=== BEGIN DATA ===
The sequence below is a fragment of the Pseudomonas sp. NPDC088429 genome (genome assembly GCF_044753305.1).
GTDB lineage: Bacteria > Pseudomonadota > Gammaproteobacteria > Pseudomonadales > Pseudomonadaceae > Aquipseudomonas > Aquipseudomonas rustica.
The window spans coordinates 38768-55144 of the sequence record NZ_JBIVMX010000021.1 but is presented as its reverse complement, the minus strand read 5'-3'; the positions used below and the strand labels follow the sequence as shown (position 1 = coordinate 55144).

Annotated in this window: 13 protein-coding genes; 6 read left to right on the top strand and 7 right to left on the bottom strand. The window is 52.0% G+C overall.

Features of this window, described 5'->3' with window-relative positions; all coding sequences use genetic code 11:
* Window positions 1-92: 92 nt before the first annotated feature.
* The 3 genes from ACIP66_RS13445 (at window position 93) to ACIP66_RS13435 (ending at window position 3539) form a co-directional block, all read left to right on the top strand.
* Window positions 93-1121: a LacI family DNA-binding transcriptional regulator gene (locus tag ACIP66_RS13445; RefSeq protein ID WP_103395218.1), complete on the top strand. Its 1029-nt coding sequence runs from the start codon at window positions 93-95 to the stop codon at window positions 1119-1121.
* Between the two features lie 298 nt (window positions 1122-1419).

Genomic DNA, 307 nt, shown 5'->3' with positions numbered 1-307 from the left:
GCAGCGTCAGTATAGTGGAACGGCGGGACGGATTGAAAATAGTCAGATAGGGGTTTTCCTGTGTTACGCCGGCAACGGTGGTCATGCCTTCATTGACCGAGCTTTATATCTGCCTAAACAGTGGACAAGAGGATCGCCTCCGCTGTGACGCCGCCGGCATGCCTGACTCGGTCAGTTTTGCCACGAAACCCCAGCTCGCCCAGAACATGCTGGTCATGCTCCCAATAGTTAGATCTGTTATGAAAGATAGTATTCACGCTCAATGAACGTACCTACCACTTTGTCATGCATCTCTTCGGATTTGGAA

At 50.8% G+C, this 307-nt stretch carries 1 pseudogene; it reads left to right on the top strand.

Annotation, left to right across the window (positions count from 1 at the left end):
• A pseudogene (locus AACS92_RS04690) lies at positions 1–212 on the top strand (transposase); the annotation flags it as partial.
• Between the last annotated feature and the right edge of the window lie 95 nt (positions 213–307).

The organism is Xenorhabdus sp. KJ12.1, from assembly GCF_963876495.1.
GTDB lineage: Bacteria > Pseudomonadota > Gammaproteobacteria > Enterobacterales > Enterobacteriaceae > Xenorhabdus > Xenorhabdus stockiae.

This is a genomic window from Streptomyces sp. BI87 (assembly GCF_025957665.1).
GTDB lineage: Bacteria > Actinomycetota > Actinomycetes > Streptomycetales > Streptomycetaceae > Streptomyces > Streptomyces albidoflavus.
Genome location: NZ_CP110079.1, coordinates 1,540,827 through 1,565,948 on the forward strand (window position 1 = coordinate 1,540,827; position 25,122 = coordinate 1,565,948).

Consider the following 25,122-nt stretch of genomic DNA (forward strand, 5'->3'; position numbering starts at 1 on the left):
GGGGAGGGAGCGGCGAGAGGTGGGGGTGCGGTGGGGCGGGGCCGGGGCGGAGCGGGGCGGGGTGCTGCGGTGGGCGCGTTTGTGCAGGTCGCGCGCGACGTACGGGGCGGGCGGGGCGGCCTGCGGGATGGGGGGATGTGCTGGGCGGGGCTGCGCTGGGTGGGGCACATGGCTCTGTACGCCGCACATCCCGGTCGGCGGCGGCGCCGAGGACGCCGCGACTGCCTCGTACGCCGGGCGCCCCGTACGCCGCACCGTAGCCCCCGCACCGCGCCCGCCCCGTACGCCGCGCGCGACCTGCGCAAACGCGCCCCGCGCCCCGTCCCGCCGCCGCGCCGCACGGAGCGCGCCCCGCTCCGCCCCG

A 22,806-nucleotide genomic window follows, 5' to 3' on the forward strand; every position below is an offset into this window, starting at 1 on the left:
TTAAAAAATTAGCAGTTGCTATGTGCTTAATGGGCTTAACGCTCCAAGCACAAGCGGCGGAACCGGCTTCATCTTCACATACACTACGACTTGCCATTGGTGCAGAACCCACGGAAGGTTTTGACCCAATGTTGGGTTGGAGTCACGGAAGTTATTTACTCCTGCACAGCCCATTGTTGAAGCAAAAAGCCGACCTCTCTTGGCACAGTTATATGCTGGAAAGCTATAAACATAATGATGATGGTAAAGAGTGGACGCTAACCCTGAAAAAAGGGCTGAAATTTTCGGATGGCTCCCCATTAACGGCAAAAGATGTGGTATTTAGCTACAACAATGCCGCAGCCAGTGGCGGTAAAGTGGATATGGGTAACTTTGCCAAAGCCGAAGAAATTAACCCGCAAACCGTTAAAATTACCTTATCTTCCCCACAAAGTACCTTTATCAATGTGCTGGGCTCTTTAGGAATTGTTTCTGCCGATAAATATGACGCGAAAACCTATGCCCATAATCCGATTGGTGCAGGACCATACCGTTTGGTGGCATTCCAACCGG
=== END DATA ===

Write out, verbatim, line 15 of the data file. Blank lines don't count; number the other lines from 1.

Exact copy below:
• Between the last annotated feature and the right edge of the window lie 95 nt (positions 213–307).